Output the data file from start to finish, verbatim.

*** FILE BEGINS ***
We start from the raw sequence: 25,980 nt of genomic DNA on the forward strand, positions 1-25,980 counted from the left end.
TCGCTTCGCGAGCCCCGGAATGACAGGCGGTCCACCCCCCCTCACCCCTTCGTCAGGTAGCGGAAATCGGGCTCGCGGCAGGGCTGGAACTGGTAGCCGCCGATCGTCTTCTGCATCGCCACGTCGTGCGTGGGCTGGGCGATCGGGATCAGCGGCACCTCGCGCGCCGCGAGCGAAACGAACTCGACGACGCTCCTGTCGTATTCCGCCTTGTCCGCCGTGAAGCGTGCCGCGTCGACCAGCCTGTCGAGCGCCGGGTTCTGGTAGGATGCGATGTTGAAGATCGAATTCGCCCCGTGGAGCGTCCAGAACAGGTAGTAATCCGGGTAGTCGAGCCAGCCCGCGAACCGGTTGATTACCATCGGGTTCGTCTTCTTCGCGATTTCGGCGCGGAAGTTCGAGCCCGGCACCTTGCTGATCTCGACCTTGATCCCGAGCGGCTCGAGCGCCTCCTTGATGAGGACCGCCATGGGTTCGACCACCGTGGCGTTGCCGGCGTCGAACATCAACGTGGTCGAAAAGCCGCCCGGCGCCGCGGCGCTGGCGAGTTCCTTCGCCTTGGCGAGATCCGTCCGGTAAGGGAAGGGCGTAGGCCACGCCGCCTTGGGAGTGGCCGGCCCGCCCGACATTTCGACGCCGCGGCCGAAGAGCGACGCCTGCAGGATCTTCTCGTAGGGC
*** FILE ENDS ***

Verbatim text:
We start from the raw sequence: 25,980 nt of genomic DNA on the forward strand, positions 1-25,980 counted from the left end.
TCGCTTCGCGAGCCCCGGAATGACAGGCGGTCCACCCCCCCTCACCCCTTCGTCAGGTAGCGGAAATCGGGCTCGCGGCAGGGCTGGAACTGGTAGCCGCCGATCGTCTTCTGCATCGCCACGTCGTGCGTGGGCTGGGCGATCGGGATCAGCGGCACCTCGCGCGCCGCGAGCGAAACGAACTCGACGACGCTCCTGTCGTATTCCGCCTTGTCCGCCGTGAAGCGTGCCGCGTCGACCAGCCTGTCGAGCGCCGGGTTCTGGTAGGATGCGATGTTGAAGATCGAATTCGCCCCGTGGAGCGTCCAGAACAGGTAGTAATCCGGGTAGTCGAGCCAGCCCGCGAACCGGTTGATTACCATCGGGTTCGTCTTCTTCGCGATTTCGGCGCGGAAGTTCGAGCCCGGCACCTTGCTGATCTCGACCTTGATCCCGAGCGGCTCGAGCGCCTCCTTGATGAGGACCGCCATGGGTTCGACCACCGTGGCGTTGCCGGCGTCGAACATCAACGTGGTCGAAAAGCCGCCCGGCGCCGCGGCGCTGGCGAGTTCCTTCGCCTTGGCGAGATCCGTCCGGTAAGGGAAGGGCGTAGGCCACGCCGCCTTGGGAGTGGCCGGCCCGCCCGACATTTCGACGCCGCGGCCGAAGAGCGACGCCTGCAGGATCTTCTCGTAGGGC